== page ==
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Our instructions for authors say "You must proofread your paper carefully before sending it in. At the proof approval stage, you will not be able to fix problems which are in your original file."
This process is designed to avoid three big problems:
Problem #1: Readers cannot understand your paper, or misunderstand your paper, because their copy of your paper is different in some crucial way.
Problem #2: Your paper is published with changes you do not want.
Problem #3: A proceedings is published many months or years later than it needs to be.
We can avoid all of these problems as long as you carefully proofread your paper before sending it in.
Why do you only publish papers in PDF format, instead of PostScript or Word formats?
PDF is the most stable and widely readable format currently available. Adobe Reader can display, search, and print PDF files, and is a free download from Adobe for anyone who does not already have a copy. There is nothing as commonly available and easy to use for PostScript files. We do not publish papers in Word format (or RTF, or other application formats) because formatting often changes when a Word document is opened on a different computer. There are many other reasons, such as cross-platform compatibility and font issues, but the most important consideration is knowing that the page which the reader sees will match what the author intended, will be the same on every computer and every printout, and will match the printed page. PDF is not a perfect format, but it is the best choice currently available.
Why do I need to send a PDF file for the review stage?
Check your specific volume instructions to see exactly what you need to submit and when. Your volume editors may only want printed copies for the review stage. Your volume editors may want PDF files so they can more easily send your paper to reviewers, or so they can get an early start checking which papers have fonts embedded correctly.
Why do I need to approve proofs of my PDF file if the formatting cannot change?
The PDF format is not perfect. Before we publish a paper with your name on it, we want to make certain that your paper appears as you want it to appear. Most of the time, everything is ok. We do a proof approval stage in order to catch the occasional paper where all of the accents have disappeared or similar odd problems arise. To avoid endless rounds of proofs, problems which are in your original PDF file cannot be fixed at the proof stage.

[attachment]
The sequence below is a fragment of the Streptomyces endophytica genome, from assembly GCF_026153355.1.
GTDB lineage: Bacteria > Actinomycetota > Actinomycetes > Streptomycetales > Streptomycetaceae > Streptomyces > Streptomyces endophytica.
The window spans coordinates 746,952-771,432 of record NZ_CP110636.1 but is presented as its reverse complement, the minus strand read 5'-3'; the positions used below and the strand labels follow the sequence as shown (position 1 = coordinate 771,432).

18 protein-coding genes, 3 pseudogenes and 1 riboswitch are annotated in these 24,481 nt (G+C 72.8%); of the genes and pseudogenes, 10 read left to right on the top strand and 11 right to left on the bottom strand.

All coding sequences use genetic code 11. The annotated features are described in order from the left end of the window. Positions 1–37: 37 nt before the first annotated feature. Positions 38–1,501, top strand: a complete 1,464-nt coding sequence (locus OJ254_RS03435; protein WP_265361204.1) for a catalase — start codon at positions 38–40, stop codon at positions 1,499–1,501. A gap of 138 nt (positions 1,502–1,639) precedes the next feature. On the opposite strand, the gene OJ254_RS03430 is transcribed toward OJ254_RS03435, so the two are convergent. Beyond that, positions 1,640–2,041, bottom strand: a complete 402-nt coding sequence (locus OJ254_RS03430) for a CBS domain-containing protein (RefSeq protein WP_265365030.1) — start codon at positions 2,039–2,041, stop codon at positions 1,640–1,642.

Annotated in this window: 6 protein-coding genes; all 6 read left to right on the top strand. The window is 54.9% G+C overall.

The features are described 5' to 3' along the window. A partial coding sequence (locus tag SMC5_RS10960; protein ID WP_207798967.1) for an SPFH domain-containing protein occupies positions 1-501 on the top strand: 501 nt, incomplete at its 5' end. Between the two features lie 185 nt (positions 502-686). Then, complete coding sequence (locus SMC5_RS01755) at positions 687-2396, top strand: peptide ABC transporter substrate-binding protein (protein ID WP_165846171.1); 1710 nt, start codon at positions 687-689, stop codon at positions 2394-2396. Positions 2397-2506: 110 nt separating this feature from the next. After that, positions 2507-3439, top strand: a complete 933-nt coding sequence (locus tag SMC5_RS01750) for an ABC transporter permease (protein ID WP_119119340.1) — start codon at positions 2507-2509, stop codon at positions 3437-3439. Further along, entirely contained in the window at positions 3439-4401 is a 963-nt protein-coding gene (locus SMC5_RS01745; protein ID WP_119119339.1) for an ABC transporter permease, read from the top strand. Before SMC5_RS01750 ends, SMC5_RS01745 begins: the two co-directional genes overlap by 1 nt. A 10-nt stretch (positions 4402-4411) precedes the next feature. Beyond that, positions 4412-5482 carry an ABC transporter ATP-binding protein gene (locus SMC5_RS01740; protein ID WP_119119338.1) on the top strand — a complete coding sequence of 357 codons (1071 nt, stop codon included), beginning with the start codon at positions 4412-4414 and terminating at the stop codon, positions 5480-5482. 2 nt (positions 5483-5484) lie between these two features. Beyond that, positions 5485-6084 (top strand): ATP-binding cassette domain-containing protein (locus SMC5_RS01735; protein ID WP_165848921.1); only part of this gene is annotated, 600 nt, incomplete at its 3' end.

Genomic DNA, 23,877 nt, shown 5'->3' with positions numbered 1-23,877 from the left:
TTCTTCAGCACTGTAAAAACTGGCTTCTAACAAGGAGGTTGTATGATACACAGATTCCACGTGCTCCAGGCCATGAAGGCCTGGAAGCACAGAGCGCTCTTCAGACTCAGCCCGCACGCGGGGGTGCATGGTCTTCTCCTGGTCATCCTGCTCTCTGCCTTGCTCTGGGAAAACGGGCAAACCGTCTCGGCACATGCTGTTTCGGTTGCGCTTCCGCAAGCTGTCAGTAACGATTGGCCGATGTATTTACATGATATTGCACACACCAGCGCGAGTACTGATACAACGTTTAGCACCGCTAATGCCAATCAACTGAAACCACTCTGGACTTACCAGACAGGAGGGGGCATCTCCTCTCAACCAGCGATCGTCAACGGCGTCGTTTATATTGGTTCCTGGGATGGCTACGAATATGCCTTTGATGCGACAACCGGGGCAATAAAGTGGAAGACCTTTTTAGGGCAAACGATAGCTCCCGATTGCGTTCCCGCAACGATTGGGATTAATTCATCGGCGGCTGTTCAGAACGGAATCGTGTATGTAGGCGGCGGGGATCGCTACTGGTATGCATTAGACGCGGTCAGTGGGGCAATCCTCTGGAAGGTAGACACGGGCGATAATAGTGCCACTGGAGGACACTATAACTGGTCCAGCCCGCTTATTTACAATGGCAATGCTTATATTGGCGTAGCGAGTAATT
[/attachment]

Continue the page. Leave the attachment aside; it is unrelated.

Why can't I just send a Word file, and let the volume editor generate the PDF file from the Word file?
Word is not a stable format, and you will create a lot more work for the volume editor and for yourself by doing that. Your formatting can change. Line breaks and page breaks can change. Text in specialty fonts can appear in the wrong font or disappear entirely. Your images may not appear correctly or in the correct location. Margins, headers, footers, and footnotes can change or disappear. Automatic numbering can change or disappear. This is not the end of the world as you know it, but it can be the end of your paper as you know it.
It takes a lot of time and effort to find and fix these potential problems. Every time you fix one problem, you risk creating another. After spending hours checking all of the potential formatting problems, you will have to check page proofs very carefully just to see whether everything is still formatted the way you intended and whether all of your text is still present. In over 90% of cases we've looked at when Word files were submitted to volume editors, there were still formatting problems which needed to be fixed. This entails more time for the volume editor fixing the problems and more time for the author checking more rounds of proofs.
Volume editors are also tempted to make changes in Word documents, but this may destroy a careful choice you had made. You may not even discover the erroneous change until after the paper has been published and it is too late to correct the problem. It is far better to insist that the volume editor tell you what changes need to be made and then make those changes yourself, so you know what changes are being made.
We don't want one problem affecting many files. There are a large number of potential problems that crop up occasionally in PDF files. These problems can be quick or time-consuming to fix. If each PDF file is created separately, then a serious problem which takes hours to fix will only affect one or two papers. If many PDF files are created on one computer and a time-consuming problem affects all of those papers, it will cost too much time and money to fix all of those papers, and it may no longer make economic sense to publish the proceedings at all.